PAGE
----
(PresidentialWire.com)- In what feels like déjà vu all over again, Beijing’s National Health Commission (NHC) confirmed on June 1st that a man in the eastern province of Jiangsu China is the first human case of H10N3 — a rare strain of bird flu.
Currently there are a number of strains of bird flu in China. However, most strains of avian flu infect only birds. But there have been some strains that sporadically jump from bird to human. In those cases, the infected human is likely to be someone who works with or around poultry.
There is no indication that this particular strain, H10N3, transmits easily among humans.
According to Beijing’s National Health Commission, the 41-year-old resident of Zhenjiang was hospitalized on April 28 but the diagnosis of H10N3 was not made until a month later. However, the health commission would not say how the man was exposed.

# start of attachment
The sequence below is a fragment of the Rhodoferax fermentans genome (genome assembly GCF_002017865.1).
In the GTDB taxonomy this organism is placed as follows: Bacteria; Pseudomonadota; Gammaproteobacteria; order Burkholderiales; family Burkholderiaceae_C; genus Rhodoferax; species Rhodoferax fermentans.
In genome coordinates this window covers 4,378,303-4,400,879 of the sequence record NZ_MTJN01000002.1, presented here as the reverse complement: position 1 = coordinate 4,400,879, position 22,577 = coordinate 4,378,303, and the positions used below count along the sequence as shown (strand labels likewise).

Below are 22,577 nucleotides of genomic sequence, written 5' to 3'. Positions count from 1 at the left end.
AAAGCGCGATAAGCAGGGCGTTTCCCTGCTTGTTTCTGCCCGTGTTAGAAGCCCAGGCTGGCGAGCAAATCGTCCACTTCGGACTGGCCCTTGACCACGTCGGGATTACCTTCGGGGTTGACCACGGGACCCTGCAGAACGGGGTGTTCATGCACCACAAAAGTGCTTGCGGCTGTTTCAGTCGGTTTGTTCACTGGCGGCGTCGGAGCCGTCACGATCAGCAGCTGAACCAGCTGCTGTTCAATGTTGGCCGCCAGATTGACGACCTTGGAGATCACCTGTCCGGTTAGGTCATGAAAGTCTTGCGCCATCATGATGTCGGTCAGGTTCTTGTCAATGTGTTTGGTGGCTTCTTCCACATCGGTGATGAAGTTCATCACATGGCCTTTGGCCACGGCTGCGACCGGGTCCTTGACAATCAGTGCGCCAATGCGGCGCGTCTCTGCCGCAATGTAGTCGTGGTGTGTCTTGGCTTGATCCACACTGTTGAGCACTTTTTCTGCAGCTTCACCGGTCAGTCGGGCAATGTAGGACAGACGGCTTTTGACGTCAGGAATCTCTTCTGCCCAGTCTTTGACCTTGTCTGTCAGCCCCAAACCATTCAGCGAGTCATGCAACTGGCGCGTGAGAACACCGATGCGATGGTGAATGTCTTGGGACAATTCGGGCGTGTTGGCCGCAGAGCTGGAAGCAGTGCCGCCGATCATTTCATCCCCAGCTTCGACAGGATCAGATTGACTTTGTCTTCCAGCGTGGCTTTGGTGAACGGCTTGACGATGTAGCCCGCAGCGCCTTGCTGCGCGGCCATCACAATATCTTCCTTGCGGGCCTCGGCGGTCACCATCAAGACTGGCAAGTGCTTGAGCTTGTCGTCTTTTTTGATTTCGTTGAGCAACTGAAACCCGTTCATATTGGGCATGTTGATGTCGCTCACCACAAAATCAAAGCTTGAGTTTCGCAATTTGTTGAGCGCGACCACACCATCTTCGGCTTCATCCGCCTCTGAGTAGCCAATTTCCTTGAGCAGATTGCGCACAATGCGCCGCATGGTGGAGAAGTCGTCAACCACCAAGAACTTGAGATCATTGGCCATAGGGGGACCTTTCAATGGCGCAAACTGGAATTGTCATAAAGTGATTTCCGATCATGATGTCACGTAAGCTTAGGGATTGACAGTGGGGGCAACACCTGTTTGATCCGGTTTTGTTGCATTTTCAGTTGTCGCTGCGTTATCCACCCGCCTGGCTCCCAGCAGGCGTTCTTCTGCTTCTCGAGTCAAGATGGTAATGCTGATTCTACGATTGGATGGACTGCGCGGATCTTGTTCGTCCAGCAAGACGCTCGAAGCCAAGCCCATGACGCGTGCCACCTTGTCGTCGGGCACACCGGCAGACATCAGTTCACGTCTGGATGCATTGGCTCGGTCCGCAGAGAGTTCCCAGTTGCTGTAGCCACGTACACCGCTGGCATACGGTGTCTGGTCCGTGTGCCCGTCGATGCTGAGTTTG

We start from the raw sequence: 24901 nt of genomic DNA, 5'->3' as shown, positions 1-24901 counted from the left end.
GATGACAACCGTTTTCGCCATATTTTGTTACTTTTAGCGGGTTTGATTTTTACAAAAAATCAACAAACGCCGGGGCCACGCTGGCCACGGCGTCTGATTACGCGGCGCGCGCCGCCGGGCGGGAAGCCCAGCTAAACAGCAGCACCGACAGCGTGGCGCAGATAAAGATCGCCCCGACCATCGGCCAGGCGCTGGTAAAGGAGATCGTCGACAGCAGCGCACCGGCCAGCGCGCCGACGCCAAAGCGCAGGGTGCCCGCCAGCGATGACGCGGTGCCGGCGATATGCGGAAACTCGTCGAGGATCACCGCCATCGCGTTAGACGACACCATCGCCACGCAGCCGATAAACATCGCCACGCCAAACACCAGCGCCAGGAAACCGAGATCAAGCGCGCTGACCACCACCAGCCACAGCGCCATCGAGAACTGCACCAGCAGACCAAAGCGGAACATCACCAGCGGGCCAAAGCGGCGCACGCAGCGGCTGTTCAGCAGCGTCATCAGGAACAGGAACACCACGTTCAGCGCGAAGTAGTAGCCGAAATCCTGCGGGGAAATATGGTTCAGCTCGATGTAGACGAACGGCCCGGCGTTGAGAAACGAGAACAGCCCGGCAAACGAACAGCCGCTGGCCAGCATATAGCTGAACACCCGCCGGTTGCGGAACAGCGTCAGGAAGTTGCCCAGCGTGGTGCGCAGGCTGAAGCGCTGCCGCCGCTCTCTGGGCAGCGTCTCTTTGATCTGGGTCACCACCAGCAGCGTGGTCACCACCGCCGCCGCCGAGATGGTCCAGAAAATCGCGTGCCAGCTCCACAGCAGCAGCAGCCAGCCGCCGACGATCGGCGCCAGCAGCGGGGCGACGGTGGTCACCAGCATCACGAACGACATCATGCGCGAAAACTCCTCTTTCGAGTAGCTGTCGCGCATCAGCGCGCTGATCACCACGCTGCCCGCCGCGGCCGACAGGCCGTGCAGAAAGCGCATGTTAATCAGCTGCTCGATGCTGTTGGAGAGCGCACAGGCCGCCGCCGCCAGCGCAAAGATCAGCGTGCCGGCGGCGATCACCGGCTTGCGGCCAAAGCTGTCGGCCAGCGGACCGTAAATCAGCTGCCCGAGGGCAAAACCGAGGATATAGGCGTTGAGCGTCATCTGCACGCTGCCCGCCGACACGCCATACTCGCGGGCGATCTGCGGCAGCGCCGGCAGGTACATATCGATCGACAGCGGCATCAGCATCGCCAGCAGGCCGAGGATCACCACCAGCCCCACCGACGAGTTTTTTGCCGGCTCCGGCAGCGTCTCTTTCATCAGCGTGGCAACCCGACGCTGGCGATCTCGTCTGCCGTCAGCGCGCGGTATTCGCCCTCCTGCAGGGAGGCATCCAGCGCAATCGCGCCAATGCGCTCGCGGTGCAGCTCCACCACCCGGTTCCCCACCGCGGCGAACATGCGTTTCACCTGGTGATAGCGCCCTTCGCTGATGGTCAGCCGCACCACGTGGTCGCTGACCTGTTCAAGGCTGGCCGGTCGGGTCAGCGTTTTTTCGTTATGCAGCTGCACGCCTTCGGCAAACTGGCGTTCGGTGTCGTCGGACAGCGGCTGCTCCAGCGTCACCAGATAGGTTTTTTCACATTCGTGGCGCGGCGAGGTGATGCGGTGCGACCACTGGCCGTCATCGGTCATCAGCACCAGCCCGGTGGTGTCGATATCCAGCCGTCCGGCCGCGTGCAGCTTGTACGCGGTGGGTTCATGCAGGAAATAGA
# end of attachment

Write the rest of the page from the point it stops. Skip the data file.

After his diagnosis was determined an investigation of his close contacts was conducted to see if any other cases could be found. However, the NHC found none.
The NHC also reported that, other than this one man, there have been no other cases of H10N3 human infection anywhere in the world.
In response to the news, the World Health Organization stated to Reuters that at this time, there is no indication of human-to-human transmission of the H10N3 virus.
Not especially reassuring news given that this is the exact same thing the WHO initially said about COVID-19.
According to Beijing’s NHC H10N3 is “low pathogenic” – namely, it is less severe and unlikely to cause a large-scale outbreak.
Filip Claes, a lab coordinate for the Asia and Pacific office of the Food and Agriculture Organization’s Emergency Center for Transboundary Animal Diseases said the H10N3 strain isn’t a very common avian virus. In 2018, only 160 isolates of H10N3 has been reported in the previous forty years. Almost all of those were found among Asian wild birds or waterfowl. Currently no cases have been detected in chickens.
The last significant human outbreak of an avian flu occurred during the 2016-2017 flu season when around 300 people died from the H7N9 strain.